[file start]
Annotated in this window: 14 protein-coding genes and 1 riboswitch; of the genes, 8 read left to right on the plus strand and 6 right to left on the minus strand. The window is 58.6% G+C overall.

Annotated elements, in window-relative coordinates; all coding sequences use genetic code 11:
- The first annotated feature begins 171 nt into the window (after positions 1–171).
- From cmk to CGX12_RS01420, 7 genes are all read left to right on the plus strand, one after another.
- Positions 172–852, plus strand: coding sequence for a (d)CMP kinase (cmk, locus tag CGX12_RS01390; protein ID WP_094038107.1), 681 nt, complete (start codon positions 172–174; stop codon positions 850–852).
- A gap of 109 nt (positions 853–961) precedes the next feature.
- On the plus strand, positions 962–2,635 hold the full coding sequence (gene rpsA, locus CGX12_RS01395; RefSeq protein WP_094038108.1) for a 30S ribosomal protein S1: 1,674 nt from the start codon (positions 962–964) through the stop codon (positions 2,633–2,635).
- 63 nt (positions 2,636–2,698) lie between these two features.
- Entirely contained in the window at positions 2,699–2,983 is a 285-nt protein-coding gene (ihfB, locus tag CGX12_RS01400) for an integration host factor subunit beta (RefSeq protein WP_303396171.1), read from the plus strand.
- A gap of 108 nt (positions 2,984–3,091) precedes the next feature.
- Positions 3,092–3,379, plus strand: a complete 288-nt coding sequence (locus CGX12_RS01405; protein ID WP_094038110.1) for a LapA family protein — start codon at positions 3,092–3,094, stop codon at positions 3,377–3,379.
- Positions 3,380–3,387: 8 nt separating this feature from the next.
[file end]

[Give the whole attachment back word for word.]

Annotated in this window: 14 protein-coding genes and 1 riboswitch; of the genes, 8 read left to right on the plus strand and 6 right to left on the minus strand. The window is 58.6% G+C overall.

Annotated elements, in window-relative coordinates; all coding sequences use genetic code 11:
- The first annotated feature begins 171 nt into the window (after positions 1–171).
- From cmk to CGX12_RS01420, 7 genes are all read left to right on the plus strand, one after another.
- Positions 172–852, plus strand: coding sequence for a (d)CMP kinase (cmk, locus tag CGX12_RS01390; protein ID WP_094038107.1), 681 nt, complete (start codon positions 172–174; stop codon positions 850–852).
- A gap of 109 nt (positions 853–961) precedes the next feature.
- On the plus strand, positions 962–2,635 hold the full coding sequence (gene rpsA, locus CGX12_RS01395; RefSeq protein WP_094038108.1) for a 30S ribosomal protein S1: 1,674 nt from the start codon (positions 962–964) through the stop codon (positions 2,633–2,635).
- 63 nt (positions 2,636–2,698) lie between these two features.
- Entirely contained in the window at positions 2,699–2,983 is a 285-nt protein-coding gene (ihfB, locus tag CGX12_RS01400) for an integration host factor subunit beta (RefSeq protein WP_303396171.1), read from the plus strand.
- A gap of 108 nt (positions 2,984–3,091) precedes the next feature.
- Positions 3,092–3,379, plus strand: a complete 288-nt coding sequence (locus CGX12_RS01405; protein ID WP_094038110.1) for a LapA family protein — start codon at positions 3,092–3,094, stop codon at positions 3,377–3,379.
- Positions 3,380–3,387: 8 nt separating this feature from the next.